What about foam rollers, and their effect on Myofascial tissue?
By Michael Tegerdine
What is fascia?
Fascia is a connective tissue surrounds and binds many structures in the body, including organs, nerves and muscle tissues. Myofascial; fascia surrounding muscle tissue is more commonly known because of the rise in gyms / physio clinic paraphernalia used to treat the problems associated with it. This includes problems such as overuse, poor tissue health or injury (4).
Self myofascial release tools for enhanced recovery and exercise performance such as foam rollers, massage sticks, and trigger point balls, have increased in popularity in recent years.
Given the vast array of tools and techniques used to apply them, this article will touch the reasoning behind their use, how they work, and tips outlined to improve your effectiveness of use to aid you in your road to recovery.
Interestingly, the actual applied use / effectiveness of such myofascial tools is still somewhat unclear. Although, it is commonly seen to be less likely to be actually releasing myofascial tissue, it is still somewhat difficult to argue the apparent benefits of using such tools, in particular foam rollers.
A recent study in the International Journal of Sports Physical Therapy (6) analysed the current state of research and conclude that self myofascial release:
- Increases mobility and joint range of motion
- Reduces post-workout soreness and DOMS (delayed onset muscle soreness)
- Allows for greater workout performance in future workouts
- May lead to improved vascular function and parasympathetic nervous system function
Over all self-myofascial release with a foam roller has been shown to help you feel and move well.
Each type of self myofascial release tool should be used for different needs, body parts, and at intensities. Building your own selection of tools is probably going to be the most effective. Trying to use just a foam roller on everything is not practical; however it is a starting place. Also it should be kept in mind that a tolerance to the specific self myofascial release tools can occur over time and you may want to upgrade to more advanced foam rollers, trigger point balls, and massage sticks as time goes on.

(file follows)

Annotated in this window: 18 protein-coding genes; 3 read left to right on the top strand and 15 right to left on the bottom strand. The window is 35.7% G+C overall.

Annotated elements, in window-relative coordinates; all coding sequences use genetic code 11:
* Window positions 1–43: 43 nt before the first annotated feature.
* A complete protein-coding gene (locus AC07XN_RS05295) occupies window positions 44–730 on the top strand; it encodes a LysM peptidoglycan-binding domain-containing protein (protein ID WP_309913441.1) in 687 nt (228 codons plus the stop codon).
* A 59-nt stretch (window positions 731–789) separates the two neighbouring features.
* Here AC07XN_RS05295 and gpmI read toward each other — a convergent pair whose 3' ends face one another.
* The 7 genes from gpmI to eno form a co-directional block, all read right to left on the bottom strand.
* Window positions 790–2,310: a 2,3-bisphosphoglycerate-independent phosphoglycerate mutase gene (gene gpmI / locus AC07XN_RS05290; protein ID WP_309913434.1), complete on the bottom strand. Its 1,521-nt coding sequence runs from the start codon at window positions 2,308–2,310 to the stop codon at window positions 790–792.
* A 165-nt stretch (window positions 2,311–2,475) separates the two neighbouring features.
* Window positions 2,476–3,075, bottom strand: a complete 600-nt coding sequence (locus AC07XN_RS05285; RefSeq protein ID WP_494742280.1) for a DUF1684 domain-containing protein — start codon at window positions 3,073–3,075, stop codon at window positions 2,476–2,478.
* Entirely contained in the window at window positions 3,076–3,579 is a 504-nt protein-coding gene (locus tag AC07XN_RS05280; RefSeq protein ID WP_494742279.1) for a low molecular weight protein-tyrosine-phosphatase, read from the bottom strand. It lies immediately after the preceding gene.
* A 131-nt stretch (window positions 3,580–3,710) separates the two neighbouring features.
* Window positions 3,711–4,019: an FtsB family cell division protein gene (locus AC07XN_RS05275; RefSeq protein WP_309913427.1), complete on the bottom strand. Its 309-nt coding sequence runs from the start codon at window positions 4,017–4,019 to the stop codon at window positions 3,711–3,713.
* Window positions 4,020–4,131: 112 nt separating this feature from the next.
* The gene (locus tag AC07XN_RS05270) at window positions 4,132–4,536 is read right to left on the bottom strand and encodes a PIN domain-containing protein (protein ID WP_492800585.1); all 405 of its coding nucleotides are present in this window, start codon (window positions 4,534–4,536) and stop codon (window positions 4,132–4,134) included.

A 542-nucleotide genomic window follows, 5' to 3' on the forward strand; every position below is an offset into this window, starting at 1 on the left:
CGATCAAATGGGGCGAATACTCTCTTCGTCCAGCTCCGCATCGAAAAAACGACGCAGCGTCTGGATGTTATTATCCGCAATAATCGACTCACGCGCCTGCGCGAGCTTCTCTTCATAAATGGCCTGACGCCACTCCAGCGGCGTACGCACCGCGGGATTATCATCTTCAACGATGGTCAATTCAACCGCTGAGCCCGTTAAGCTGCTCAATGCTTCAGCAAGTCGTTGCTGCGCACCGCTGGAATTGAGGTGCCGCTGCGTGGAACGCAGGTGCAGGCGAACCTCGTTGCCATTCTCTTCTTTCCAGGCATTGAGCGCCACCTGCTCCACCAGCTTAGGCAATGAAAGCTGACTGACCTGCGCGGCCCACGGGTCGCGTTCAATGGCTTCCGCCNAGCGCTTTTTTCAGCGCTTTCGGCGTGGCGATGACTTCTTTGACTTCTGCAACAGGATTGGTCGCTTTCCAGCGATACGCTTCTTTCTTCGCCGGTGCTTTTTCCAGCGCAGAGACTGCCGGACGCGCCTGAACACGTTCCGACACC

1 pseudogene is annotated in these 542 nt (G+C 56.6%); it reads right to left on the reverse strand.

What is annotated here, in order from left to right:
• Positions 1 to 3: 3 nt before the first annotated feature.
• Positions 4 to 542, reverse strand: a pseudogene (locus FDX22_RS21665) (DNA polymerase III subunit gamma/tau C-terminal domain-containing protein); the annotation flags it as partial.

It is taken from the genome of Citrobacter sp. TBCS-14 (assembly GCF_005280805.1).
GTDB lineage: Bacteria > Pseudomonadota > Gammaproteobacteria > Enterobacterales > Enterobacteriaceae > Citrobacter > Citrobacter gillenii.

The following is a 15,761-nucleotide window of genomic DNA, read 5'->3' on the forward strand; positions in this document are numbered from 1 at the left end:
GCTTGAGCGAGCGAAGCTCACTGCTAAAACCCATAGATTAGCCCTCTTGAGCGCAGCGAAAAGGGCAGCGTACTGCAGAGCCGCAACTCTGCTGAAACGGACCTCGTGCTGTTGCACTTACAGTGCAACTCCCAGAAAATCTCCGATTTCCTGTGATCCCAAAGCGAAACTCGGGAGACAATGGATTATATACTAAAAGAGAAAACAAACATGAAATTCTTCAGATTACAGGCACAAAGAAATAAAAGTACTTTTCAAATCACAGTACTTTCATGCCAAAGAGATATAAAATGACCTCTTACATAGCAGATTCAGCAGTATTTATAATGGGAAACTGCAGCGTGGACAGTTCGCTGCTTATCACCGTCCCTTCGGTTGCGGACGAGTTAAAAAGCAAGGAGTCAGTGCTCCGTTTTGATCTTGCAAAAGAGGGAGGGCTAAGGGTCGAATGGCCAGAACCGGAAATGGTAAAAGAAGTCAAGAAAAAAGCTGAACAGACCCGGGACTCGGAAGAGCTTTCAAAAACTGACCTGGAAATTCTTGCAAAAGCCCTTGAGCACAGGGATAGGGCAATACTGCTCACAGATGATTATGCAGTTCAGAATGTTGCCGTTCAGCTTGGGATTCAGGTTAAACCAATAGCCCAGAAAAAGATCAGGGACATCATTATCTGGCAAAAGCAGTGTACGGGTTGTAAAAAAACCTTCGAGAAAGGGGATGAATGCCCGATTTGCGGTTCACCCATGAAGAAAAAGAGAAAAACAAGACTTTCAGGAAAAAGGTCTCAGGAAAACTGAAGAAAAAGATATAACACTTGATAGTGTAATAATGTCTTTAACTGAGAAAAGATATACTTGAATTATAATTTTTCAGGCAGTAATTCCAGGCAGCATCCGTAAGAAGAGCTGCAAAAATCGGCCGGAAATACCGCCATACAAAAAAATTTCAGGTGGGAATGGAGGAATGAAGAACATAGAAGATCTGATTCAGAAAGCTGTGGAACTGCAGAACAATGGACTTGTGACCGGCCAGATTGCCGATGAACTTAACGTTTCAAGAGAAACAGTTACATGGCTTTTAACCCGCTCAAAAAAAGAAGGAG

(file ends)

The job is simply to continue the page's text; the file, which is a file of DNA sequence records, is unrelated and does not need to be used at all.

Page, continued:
So how does it work:
What don’t foam rollers do?
Neither break down adhesions nor do they facilitate the glide mechanism of muscle tension.
Research demonstrates that it can take thousands of kilograms of pressure to change the properties of a facial tissue; therefore it is unlikely you’re feeling tissue length tension changes during (2)
However we quite often see a decrease in stiffness, pain, and increase range of motion when using a foam roller.
So what do foam rollers do?
It is likely that there are shifts from sympathetic nervous systems e.g. fight flight (hold on to muscle tension) to a parasympathetic relaxed / calming effect which can equal short term changes in soft tissue and increase range of motion.
Furthermore, it is often quite painful the use of a foam roller, and this can create noxious novel stimulus causing discomfort, however this alters perception and therefore increases ones perception of pain and therefore increases pain threshold to then be able to increase range of movement.